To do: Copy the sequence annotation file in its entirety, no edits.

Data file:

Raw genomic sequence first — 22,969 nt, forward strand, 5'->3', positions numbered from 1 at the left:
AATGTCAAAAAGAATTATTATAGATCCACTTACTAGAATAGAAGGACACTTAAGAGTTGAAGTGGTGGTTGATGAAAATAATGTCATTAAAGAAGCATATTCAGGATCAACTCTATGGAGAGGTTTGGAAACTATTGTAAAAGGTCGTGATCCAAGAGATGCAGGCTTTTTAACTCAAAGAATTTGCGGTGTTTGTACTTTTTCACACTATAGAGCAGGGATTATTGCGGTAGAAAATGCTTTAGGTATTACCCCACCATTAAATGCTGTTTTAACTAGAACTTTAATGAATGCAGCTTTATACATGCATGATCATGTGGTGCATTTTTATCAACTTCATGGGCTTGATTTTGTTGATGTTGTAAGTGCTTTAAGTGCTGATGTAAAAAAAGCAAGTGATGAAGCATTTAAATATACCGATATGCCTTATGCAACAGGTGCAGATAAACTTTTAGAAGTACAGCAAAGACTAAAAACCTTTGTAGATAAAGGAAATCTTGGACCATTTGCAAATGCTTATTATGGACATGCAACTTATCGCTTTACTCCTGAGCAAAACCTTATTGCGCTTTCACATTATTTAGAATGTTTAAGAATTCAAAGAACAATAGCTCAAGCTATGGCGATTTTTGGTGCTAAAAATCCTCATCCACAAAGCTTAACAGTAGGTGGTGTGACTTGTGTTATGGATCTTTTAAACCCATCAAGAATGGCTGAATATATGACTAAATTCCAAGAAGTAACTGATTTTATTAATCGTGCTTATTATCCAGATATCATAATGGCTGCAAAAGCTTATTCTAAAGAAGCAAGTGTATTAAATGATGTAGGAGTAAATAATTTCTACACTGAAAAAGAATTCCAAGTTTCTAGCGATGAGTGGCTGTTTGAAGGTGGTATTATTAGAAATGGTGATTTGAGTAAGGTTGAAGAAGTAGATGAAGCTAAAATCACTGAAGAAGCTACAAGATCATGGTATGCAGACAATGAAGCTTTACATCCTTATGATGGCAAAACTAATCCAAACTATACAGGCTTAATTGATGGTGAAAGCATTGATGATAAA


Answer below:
Raw genomic sequence first — 22,969 nt, forward strand, 5'->3', positions numbered from 1 at the left:
AATGTCAAAAAGAATTATTATAGATCCACTTACTAGAATAGAAGGACACTTAAGAGTTGAAGTGGTGGTTGATGAAAATAATGTCATTAAAGAAGCATATTCAGGATCAACTCTATGGAGAGGTTTGGAAACTATTGTAAAAGGTCGTGATCCAAGAGATGCAGGCTTTTTAACTCAAAGAATTTGCGGTGTTTGTACTTTTTCACACTATAGAGCAGGGATTATTGCGGTAGAAAATGCTTTAGGTATTACCCCACCATTAAATGCTGTTTTAACTAGAACTTTAATGAATGCAGCTTTATACATGCATGATCATGTGGTGCATTTTTATCAACTTCATGGGCTTGATTTTGTTGATGTTGTAAGTGCTTTAAGTGCTGATGTAAAAAAAGCAAGTGATGAAGCATTTAAATATACCGATATGCCTTATGCAACAGGTGCAGATAAACTTTTAGAAGTACAGCAAAGACTAAAAACCTTTGTAGATAAAGGAAATCTTGGACCATTTGCAAATGCTTATTATGGACATGCAACTTATCGCTTTACTCCTGAGCAAAACCTTATTGCGCTTTCACATTATTTAGAATGTTTAAGAATTCAAAGAACAATAGCTCAAGCTATGGCGATTTTTGGTGCTAAAAATCCTCATCCACAAAGCTTAACAGTAGGTGGTGTGACTTGTGTTATGGATCTTTTAAACCCATCAAGAATGGCTGAATATATGACTAAATTCCAAGAAGTAACTGATTTTATTAATCGTGCTTATTATCCAGATATCATAATGGCTGCAAAAGCTTATTCTAAAGAAGCAAGTGTATTAAATGATGTAGGAGTAAATAATTTCTACACTGAAAAAGAATTCCAAGTTTCTAGCGATGAGTGGCTGTTTGAAGGTGGTATTATTAGAAATGGTGATTTGAGTAAGGTTGAAGAAGTAGATGAAGCTAAAATCACTGAAGAAGCTACAAGATCATGGTATGCAGACAATGAAGCTTTACATCCTTATGATGGCAAAACTAATCCAAACTATACAGGCTTAATTGATGGTGAAAGCATTGATGATAAA